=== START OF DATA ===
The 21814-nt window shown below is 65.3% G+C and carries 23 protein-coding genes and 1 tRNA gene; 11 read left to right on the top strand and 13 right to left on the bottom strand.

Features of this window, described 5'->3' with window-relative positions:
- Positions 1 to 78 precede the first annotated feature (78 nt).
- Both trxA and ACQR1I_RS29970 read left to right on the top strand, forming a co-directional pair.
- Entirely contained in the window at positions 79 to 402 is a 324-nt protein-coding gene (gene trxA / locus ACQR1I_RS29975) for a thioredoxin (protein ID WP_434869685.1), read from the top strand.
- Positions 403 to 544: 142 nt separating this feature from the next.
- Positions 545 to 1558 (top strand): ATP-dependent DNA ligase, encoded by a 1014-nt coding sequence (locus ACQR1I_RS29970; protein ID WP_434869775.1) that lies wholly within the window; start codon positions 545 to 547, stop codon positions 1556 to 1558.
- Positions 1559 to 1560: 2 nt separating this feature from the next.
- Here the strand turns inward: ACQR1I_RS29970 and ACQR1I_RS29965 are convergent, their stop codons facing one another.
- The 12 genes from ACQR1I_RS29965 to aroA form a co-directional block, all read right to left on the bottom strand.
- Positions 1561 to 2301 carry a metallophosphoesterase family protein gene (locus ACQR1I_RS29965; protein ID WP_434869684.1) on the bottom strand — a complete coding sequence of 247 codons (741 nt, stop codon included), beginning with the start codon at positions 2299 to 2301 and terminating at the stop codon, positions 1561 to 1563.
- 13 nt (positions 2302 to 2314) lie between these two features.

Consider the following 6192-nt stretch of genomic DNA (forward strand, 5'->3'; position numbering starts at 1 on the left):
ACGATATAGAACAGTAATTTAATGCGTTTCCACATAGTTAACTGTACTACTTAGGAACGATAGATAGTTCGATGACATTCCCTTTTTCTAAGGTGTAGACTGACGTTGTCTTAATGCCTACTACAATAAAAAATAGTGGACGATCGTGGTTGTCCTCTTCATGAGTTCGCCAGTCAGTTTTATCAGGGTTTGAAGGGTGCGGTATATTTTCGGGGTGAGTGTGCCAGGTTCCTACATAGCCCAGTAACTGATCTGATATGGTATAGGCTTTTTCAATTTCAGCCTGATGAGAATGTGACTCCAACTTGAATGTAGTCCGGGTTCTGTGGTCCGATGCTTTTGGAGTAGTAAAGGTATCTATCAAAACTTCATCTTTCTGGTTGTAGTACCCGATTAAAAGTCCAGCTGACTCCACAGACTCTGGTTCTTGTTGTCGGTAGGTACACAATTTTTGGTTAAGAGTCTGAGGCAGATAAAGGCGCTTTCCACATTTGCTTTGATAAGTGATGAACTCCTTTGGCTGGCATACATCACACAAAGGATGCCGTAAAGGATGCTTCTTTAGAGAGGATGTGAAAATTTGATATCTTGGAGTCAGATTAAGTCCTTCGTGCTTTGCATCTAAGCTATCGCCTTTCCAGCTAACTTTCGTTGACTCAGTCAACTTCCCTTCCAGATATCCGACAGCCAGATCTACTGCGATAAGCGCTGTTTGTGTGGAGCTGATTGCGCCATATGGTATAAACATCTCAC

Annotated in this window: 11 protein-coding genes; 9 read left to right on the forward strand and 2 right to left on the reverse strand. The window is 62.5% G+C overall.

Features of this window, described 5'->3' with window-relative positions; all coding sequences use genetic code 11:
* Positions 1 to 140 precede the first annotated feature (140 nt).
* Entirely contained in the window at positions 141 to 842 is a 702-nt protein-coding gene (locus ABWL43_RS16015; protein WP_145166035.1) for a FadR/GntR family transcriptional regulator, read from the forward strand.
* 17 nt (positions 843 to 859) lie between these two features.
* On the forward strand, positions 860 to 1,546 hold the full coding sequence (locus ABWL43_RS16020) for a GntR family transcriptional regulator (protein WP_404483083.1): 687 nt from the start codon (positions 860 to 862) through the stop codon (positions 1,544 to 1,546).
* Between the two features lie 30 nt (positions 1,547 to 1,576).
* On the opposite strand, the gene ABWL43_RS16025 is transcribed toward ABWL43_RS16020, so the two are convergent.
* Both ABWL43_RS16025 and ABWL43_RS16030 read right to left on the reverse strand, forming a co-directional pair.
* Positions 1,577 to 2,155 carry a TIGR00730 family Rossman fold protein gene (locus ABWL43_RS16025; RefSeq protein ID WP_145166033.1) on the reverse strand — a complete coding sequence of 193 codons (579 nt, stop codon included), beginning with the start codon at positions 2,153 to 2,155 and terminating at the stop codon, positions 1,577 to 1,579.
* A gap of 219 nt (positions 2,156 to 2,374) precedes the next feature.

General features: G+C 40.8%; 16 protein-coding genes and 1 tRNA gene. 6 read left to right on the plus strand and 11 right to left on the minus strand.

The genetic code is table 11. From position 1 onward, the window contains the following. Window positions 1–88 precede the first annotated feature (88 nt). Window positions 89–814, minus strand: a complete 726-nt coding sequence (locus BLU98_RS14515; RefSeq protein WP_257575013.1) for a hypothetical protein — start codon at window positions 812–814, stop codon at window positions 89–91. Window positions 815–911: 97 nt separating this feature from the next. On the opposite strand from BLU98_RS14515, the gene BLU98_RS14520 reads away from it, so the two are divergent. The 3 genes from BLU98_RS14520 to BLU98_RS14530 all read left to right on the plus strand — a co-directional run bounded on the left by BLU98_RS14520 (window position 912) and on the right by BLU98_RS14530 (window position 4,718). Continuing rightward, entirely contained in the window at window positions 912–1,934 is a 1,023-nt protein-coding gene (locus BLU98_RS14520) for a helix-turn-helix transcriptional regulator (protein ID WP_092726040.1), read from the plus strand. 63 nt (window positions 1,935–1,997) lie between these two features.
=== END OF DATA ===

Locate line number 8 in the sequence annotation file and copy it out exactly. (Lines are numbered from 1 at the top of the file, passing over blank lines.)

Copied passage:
- Positions 1559 to 1560: 2 nt separating this feature from the next.